David Whyte has for many years been a great example of living in more than one world. He is a successful poet, author, speaker and business consultant. Check out Colleen Smith’s insightful profile/interview, David Whyte’s nonprosaic world, in the Denver Post. She was writing in advance of his appearance at a bookstore in Boulder, Col., promoting his latest book, The Three Marriages: Reimagining Work, Self & Relationship. You can read selections from his poetry on his site, which has quite a bit of interesting material. Whyte’s quote ending the Denver Post story is instructive, as it contrasts the hard times we are living in, with the value provided by poets: “I often think of poets as makers of identity, so these are good times for poets, who speak not only for the individual, but for society and for the future at the horizon about to appear.”…

Read More

Learning From the Best: TED Presentations for Inspiration

Making effective presentations that really engage audiences and classrooms is an ongoing challenge. As people have more access to great presentations both in person and online, the bar keeps getting set higher. Garr Reynolds has an excellent post on his Presentation Zen blog, Making presentations in the TED style, about learning from the best presentations at the famed TED (Technology, Entertainment, Design) conference. It includes tips and links to video presentations from the likes of Al Gore, Seth Godin, Isabel Allende and others. Reynolds notes that TED has strict rules of eighteen minute time limits, with some presentations limited to three or six minute slots.…

Read More

Peter Drucker: Novelist

Although it wasn’t a well-known aspect of his long and highly successful career, Peter Drucker published two novels: The Last of All Possible Worlds (1982) and The Temptation to Do Good (1984). The latter is the subject of an unexpected, and fascinating, Inside Higher Ed essay by higher education consultant Melanie Ho, Business and the Relevance of Liberal Arts. I think he would be pleased at the carefully thought-out, sympathetic portrayal of the book, and how its ideas and central questions have relevance for today’s academic world, twenty five years later.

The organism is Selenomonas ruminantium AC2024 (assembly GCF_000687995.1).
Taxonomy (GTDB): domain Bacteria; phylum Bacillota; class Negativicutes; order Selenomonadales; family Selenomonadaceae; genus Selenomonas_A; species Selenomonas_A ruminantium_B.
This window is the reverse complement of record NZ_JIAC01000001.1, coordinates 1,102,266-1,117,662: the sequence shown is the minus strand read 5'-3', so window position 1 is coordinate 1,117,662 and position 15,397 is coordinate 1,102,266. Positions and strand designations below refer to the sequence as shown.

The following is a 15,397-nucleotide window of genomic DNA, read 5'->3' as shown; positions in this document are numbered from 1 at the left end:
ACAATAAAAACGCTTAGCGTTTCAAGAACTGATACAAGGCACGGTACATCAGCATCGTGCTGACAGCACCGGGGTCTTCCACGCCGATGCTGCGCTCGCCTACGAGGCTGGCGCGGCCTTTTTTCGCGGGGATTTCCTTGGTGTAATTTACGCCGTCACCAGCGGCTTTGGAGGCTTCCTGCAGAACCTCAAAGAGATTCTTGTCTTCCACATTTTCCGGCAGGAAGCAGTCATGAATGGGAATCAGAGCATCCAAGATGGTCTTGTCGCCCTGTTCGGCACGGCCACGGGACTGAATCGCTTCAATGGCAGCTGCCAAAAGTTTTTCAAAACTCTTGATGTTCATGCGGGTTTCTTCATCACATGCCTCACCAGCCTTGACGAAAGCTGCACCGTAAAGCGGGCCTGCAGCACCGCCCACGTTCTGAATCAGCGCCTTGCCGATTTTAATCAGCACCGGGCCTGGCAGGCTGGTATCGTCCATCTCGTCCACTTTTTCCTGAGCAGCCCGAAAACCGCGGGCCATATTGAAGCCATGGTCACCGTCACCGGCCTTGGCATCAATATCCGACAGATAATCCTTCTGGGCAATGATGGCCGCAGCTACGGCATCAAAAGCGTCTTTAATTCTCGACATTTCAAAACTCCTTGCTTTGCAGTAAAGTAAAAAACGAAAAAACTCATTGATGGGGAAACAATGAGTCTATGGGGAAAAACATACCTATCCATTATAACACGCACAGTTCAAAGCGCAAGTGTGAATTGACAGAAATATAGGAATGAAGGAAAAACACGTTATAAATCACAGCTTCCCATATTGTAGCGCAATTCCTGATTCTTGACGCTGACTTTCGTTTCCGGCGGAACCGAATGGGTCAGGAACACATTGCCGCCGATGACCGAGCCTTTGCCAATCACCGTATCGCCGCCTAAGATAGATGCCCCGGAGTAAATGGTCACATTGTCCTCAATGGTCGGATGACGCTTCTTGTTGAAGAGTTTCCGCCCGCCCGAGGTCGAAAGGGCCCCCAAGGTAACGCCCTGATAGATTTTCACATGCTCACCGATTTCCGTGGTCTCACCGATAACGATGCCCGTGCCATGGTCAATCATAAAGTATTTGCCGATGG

When I interviewed Drucker at his home in Claremont, California six years ago for my forthcoming book, I wanted to get his thoughts on the novels, because I knew that he had long wanted to write fiction as well as nonfiction, yet the fiction writing ultimately didn’t work out as well as he would have liked.

Read More

Yoga (and More) as a Vehicle for Post-Layoff Transformation

Tony Dobrowolski of The Berkshire Eagle reports in his article Workshop addresses job-loss stress on an intriguing three day program in June at the Kripalu center for yoga & health, in Stockbridge, Mass. It’s called Transformation: From Surviving Job Loss to Thriving, and will be focused on the kinds of thinking and mind-body awareness skills that are crucial to dealing properly with the loss of a job. These skills are also important for the transition into the unknown territory of deciding what to do with the rest of your life. And of course the latter represents only one step, as big and important as it is, as this decision will have to be balanced against reality.…

Read More

The many worlds of Noah Levine

There can be fascinating results when two seemingly disparate worlds combine in the same person. A case in point is Kate Linthicum’s feature story in the Los Angeles Times, In the stillness, space for a rebellious spirit, about Noah Levine, who teaches Buddhist meditation infused with punk rock values. He’s the leader of the Against the Stream Buddhist Meditation Society, and author of the 2003 book Dharma Punx. The latter is the name of the Society’s members, and there are meditation groups across the USA and Canada. Levine appears to be an intriguing embodiment of living in more than one world, as a psychologist (which, according to the article, is how he earns his living), teacher, organization leader, author and family man.…

Read More
Page 30 of 33« First...1020...2829303132...Last »